Germany’s once proud and profitable solar industry is going down. In recent months disappointing earnings results, factory closings and bankruptcies have followed in quick succession. Thousands of people have lost their jobs, and more will follow.
The solar industry, once a beacon of hope for an eastern German economy that struggled for years to revive following reunification in 1990, is undergoing a brutal phase of consolidation. There is a massive surplus of global production capacity and the bad news for eastern Germany keeps getting worse. Last December, the Berlin company Solon, which employed hundreds in the Baltic Sea coast town of Greifswald, filed for bankruptcy. Aleo-Solar, based in Prenzlau north of Berlin, lost over €30 million (about $40 million) last year after turning a profit of €31.8 million in 2010, leading many to fear for their jobs there. . . .
Odersun [a German solar company headquartered in the eastern German town of Frankfurt an der Oder] declared bankruptcy in March and Conergy [another German solar company also located in Frankfurt an der Oder], while pledging to return to profit this year, has seen its share price lose 99.6 percent of its value in the last five years. Many doubt the company will survive. Worst of all, however, was the announcement earlier this month that First Solar [an American solar company] was closing both of its factories in Frankfurt an der Oder; 1,200 people will soon be jobless as a result.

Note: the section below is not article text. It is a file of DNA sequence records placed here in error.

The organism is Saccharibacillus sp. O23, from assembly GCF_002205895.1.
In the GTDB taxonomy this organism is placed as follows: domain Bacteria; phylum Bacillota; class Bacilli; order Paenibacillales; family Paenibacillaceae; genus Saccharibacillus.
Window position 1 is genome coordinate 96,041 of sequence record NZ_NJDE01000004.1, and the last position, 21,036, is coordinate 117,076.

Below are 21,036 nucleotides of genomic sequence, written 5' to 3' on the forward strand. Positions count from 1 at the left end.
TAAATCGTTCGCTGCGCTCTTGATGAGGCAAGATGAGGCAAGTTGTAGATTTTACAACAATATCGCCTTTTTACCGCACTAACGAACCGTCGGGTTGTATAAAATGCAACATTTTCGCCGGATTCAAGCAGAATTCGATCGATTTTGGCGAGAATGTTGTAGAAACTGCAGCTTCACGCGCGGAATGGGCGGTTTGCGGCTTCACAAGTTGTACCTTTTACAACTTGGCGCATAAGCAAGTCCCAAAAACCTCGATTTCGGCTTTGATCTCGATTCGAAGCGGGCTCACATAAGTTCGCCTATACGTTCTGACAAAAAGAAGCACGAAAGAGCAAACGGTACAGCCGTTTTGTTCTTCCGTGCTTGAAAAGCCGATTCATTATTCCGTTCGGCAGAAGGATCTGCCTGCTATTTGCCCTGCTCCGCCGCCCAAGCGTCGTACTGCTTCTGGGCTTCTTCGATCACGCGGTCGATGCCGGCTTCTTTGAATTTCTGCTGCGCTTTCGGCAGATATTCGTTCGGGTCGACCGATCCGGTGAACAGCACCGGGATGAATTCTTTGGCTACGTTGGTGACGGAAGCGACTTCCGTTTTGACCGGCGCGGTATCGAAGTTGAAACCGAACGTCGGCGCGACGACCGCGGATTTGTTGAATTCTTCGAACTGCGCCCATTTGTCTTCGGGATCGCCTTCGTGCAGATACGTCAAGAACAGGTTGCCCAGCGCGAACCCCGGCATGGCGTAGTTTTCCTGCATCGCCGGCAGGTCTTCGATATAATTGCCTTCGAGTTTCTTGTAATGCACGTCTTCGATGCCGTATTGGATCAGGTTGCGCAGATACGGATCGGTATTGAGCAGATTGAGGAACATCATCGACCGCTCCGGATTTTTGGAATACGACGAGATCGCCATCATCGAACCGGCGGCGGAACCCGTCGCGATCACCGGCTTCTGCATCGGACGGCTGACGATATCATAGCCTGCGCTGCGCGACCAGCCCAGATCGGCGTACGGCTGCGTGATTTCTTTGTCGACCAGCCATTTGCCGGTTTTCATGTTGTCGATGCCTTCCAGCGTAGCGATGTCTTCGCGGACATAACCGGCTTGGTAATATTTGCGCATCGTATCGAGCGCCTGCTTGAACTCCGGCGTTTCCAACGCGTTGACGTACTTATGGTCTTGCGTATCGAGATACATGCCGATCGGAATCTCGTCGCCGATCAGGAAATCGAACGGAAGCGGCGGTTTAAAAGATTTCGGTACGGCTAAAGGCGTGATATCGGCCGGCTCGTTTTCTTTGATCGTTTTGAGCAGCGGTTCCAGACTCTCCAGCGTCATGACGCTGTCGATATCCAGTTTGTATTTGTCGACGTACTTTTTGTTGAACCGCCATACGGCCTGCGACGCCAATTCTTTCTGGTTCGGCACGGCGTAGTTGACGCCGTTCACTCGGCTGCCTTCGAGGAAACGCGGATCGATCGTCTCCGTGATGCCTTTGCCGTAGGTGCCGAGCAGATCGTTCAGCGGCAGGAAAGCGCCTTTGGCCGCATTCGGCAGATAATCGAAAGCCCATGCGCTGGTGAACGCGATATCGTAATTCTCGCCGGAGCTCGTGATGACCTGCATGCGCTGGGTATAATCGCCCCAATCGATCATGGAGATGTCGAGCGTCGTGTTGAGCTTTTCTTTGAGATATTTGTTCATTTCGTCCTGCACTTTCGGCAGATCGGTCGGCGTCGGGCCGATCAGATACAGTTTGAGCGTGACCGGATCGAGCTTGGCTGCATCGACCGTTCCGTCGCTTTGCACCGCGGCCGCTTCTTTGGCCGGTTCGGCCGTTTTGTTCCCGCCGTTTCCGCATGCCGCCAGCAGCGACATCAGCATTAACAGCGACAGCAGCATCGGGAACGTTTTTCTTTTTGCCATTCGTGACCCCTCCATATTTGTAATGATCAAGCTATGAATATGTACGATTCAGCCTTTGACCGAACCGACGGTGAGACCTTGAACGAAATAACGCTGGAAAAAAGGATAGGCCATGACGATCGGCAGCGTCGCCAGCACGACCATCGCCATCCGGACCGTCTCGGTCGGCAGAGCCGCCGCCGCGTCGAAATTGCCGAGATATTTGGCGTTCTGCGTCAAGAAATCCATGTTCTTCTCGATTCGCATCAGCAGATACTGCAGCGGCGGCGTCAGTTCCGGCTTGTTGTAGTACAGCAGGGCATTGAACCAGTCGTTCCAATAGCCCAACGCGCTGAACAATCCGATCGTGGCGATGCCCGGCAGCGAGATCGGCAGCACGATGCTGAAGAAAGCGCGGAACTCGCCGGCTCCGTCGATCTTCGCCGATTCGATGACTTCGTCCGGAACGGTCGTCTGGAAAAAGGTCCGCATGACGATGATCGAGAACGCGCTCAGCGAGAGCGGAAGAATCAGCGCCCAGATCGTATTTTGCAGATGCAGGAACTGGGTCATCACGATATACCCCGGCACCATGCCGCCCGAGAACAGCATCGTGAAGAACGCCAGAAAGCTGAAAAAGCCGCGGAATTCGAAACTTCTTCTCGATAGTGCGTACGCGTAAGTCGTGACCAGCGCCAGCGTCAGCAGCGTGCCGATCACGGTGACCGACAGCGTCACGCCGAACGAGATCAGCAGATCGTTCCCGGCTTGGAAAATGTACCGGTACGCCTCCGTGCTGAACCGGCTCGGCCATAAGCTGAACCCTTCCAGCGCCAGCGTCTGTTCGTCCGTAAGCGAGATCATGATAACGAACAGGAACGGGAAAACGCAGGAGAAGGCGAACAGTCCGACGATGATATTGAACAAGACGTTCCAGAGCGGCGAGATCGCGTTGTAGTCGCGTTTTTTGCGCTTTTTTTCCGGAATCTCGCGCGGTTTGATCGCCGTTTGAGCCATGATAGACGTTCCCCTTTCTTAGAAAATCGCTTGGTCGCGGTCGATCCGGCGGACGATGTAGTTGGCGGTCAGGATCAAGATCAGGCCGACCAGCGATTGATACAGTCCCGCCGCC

Though Germany’s solar industry is declining across the country, the east has been particularly badly hit.
Despite some urban bright spots, including the cities of Dresden, Leipzig and Jena, the eastern German economy has been growing more slowly than that in the west for the last two years, raising fears that the post-reunification disparity between the two regions may be growing again instead of shrinking. Not a single company listed on the German blue chip stock exchange index DAX is based in eastern Germany.
Unfortunately, things do not look sunnier on the horizon. Angela Merkel’s government recently announced plans to cut subsidies for the solar industry. The subsidies contributed to a solar boom that has begun to cost Berlin a lot of money. Cutting the subsidies has obviously angered a lot of politicians, especially in the east, and it looks likely to make life tough for solar companies and the people who work for them.
Years ago, East Germany got hammered by the failures of hard socialism: a lousy economy, a huge secret police garrison state, a giant wall to keep you in, guard towers to shoot you if you tried to leave. Now it is discovering the limits of the (much nicer) soft socialism of subsidies, targeted investments, and green unicorn hunts.
The problem with hard socialism is that it doesn’t end even when you want it to; the problem with the soft kind is that it can’t last although you wish it would.